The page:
I had a matter to take up with the Fairhope police yesterday. Not threatening, but serious -- something I'd as soon gone my whole life without having to do. I know the police chief from a situation of several years ago and I knew what to expect: respect, competence, and maybe even a little action in my favor.
It all took me back to the police force of Fairhope in the 1950's. There were two cops and a chief, as I recall. Ellis Newell, father of my friends Jack and Jerry, was one of the cops. He was a gentle man with innocent blue eyes and a sweet smile. Everybody said he looked too nice ever to arrest anybody. It was kind of a Mayberry situation, with Mickey Johnson as the chief, a nice, redheaded guy pretty much admired by everybody. Who that other officer was I don't recall; maybe a reader will remember and post a comment here.
That it all blew apart when Johnson was found with a garden full of marijuana in his possession is water under the bridge, I suppose. The community was stunned, and I still don't know exactly what happened, except that he paid his debt to society and ended up in a city in the north of the county, working on the police force.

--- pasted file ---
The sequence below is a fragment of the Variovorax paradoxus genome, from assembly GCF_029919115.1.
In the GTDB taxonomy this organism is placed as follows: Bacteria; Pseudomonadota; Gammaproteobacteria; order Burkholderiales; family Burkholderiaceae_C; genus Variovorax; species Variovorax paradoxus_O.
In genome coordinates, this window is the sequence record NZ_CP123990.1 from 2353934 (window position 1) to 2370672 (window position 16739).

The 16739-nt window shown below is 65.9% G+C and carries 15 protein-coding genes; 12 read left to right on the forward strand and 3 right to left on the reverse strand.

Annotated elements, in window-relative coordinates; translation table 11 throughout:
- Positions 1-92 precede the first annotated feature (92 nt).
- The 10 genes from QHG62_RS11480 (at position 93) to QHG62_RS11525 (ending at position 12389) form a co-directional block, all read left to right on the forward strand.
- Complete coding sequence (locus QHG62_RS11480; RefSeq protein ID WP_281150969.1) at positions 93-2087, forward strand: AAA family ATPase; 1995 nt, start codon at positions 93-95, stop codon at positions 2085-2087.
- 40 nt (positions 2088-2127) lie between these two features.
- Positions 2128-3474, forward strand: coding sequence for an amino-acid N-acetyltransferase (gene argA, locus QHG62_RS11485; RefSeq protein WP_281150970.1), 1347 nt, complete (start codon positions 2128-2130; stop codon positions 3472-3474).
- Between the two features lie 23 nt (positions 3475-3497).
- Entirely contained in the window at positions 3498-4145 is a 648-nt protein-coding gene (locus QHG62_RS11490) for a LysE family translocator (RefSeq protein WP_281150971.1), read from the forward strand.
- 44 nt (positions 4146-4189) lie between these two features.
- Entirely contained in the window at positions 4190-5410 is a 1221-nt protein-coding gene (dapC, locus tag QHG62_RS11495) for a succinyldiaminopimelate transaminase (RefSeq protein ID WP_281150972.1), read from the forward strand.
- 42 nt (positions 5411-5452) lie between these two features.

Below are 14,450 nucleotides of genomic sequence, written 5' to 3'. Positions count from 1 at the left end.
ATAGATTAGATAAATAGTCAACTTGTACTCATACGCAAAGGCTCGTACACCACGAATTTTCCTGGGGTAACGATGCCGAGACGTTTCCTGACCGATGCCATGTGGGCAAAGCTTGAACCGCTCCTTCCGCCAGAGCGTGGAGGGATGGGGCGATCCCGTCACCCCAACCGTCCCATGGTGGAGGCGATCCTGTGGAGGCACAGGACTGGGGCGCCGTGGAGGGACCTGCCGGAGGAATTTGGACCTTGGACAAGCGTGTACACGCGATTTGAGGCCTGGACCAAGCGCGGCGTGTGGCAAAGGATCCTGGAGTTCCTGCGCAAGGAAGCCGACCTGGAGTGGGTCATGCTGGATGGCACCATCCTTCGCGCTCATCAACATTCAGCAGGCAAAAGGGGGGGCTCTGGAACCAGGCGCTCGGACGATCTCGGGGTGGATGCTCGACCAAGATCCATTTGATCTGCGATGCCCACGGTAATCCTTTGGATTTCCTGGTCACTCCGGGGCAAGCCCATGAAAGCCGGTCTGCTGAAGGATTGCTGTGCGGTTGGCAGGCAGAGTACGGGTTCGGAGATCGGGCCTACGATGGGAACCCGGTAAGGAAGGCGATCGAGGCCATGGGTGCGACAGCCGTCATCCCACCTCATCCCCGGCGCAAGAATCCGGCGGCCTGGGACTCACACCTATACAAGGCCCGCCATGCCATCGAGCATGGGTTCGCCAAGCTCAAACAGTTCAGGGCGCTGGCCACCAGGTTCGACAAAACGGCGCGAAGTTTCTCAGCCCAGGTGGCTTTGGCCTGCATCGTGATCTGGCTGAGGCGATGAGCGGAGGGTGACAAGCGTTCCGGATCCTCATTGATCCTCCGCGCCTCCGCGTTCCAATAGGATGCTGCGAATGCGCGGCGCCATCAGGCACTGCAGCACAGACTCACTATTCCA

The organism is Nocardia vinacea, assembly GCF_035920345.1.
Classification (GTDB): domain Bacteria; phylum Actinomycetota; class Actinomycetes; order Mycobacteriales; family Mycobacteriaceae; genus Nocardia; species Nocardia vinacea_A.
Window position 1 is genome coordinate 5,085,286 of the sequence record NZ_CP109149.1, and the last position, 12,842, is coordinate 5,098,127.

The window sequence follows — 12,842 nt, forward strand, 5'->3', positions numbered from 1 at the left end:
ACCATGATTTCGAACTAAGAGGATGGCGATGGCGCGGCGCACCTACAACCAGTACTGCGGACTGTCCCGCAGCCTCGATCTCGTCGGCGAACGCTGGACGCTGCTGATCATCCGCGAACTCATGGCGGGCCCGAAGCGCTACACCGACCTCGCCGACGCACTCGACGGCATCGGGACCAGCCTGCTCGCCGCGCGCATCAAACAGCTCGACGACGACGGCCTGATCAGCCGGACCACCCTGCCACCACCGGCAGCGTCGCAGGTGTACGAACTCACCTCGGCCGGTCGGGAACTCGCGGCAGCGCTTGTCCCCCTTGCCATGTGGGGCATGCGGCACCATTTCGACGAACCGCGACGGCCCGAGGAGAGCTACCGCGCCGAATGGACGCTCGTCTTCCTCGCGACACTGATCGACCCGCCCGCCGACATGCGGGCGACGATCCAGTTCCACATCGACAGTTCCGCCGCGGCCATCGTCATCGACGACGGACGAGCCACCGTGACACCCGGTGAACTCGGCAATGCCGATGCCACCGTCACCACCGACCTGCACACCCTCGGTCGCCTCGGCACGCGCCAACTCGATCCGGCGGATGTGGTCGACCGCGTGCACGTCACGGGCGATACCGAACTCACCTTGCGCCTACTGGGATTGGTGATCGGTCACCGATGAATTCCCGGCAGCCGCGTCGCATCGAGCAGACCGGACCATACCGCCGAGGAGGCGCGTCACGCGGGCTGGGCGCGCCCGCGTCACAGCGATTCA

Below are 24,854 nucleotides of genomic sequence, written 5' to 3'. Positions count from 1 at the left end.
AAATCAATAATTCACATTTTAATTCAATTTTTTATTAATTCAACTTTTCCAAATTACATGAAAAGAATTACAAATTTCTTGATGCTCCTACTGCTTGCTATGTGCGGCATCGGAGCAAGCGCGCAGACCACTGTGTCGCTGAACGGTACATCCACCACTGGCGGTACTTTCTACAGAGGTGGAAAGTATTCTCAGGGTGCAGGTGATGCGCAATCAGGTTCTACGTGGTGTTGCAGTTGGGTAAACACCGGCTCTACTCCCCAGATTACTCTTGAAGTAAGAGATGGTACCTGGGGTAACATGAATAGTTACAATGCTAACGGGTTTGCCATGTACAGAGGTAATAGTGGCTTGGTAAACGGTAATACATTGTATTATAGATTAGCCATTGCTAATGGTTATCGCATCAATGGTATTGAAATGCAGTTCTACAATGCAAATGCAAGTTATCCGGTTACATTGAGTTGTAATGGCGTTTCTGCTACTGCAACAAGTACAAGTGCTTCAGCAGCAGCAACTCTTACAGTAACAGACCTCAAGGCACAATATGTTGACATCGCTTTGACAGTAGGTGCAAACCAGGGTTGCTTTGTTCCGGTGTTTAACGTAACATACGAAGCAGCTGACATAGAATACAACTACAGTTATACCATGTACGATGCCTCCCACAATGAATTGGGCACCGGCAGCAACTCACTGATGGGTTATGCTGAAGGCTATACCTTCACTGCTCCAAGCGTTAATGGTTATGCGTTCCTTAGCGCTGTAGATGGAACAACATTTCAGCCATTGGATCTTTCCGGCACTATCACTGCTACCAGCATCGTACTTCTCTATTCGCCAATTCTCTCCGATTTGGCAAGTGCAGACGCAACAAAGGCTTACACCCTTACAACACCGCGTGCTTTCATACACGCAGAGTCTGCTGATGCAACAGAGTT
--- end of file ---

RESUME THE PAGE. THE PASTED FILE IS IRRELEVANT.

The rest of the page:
Today's police force is a bunch of brawny guys. The man who helped me fill out a complaint form was conciliatory and kind -- easily 6'3" and 250 lbs. -- blonde, and probably about 40 years old. In short, exactly what you want your local cop to be. He may be the one who stopped me for speeding 15 years ago when I was in a hurry to get from Fairhope to Point Clear for a theatre rehearsal and was doing 65 on that straight road. He reminded me that the limit was 35, and let me off with a warning.
Living in Switzerland, I learned that the most efficient communities have an almost invisible police force, constantly reining people in and keeping the peace by issuing warnings. Almost everything is against the law in Switzerland, and the way it is handled is by a severe, "We'll let you off this time, but I must tell you that this is against the law." I've experienced some of that in Fairhope, and, for the most part, I'm comfortable with it.
Because, after all, if you obey the law, you are safe and protected. You hope.